Historic Sabat restored to the old state



TEHRAN – A historic sabat in the town of Dezful, southwestern Khuzestan province, has been restored to its former state, an official from Dezful municipality said on Friday.

The restoration project aimed to remove threats of total destruction of the centuries-old structure as well as reinforce its walls and roof with cob materials, Iman Hassani said, CHTN reported.

A budget of one billion rials ($ 23,800 at the official exchange rate of 42,000 rials to the dollar) has been allocated for the project, the official added.

Sabat is an arched structure built between opposing buildings on two sides of a narrow street in tropical and desert areas and creates shade and a cool place for passers-by. Due to its semi-covered nature, this structure creates air shades in the summer, which cools the air inside the sabat and in the winter makes the air warmer.

Khuzestan is home to three UNESCO World Heritage Sites of Susa, Tchogha Zanbil and the historic Shushtar Hydraulic System, but it is an area of ​​raw beauty where visitors could spend weeks exploring. The province is also the cradle of crafts and arts that the artisans have inherited from their previous generations.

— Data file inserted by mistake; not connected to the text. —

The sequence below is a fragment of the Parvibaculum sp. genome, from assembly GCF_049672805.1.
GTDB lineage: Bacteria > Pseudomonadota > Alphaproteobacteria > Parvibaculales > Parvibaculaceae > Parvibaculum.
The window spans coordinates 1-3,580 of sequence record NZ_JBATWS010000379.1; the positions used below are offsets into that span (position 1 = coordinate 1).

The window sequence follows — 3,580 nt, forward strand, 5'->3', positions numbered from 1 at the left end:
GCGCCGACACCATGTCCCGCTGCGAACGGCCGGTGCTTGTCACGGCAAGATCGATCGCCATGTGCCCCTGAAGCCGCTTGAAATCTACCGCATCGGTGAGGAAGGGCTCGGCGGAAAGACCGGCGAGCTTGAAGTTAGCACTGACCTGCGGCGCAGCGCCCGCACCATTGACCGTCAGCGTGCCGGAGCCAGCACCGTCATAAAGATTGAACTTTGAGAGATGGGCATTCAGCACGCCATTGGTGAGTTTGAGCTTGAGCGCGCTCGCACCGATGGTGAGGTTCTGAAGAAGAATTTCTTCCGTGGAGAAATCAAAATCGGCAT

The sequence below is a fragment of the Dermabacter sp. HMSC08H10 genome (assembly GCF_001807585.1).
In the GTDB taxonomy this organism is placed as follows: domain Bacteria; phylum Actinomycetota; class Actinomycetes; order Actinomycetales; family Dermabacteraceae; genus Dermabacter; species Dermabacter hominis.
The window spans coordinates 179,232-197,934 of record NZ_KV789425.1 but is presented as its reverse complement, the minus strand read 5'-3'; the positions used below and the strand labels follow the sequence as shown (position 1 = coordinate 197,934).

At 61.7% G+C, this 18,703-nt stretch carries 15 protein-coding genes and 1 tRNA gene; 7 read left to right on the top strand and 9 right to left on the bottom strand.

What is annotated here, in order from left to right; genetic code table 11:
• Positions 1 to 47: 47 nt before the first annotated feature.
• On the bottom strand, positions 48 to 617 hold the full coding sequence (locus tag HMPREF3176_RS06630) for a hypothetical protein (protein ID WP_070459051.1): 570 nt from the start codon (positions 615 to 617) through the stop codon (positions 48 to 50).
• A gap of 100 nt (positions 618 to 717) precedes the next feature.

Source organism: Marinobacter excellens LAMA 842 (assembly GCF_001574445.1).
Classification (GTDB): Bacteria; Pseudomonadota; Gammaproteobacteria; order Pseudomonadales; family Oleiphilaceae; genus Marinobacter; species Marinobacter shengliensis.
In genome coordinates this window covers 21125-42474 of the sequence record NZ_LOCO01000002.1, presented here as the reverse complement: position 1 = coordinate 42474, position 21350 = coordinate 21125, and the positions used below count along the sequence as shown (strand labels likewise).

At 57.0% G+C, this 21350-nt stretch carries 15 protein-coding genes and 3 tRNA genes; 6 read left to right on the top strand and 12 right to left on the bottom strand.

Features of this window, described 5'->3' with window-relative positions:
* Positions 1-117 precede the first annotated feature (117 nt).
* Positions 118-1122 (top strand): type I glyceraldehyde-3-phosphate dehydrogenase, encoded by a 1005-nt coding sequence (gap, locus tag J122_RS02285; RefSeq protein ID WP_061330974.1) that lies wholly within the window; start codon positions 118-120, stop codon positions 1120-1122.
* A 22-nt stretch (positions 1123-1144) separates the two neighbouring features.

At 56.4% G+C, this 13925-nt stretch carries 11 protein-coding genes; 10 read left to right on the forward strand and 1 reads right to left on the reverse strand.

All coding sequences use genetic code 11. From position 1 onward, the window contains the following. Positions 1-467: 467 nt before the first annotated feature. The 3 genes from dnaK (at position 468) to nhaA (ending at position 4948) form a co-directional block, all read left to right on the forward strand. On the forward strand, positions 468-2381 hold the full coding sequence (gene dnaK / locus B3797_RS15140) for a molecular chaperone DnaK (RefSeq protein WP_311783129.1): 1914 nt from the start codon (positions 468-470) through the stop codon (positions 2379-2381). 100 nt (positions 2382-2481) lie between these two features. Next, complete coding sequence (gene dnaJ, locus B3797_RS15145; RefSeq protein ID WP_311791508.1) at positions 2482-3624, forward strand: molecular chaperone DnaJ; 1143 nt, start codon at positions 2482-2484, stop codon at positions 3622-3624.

Located at the head of the Persian Gulf and bordering Iraq to the west, Khuzestan was colonized around 6000 BC by a people having affinities with the Sumerians, originating in the region of the Zagros Mountains. The urban centers appeared there almost at the same time as the first cities of Mesopotamia in the 4th millennium. Khuzestan, according to the Encyclopedia Britannica, came to constitute the heart of the Elamite kingdom, with Susa as its capital.




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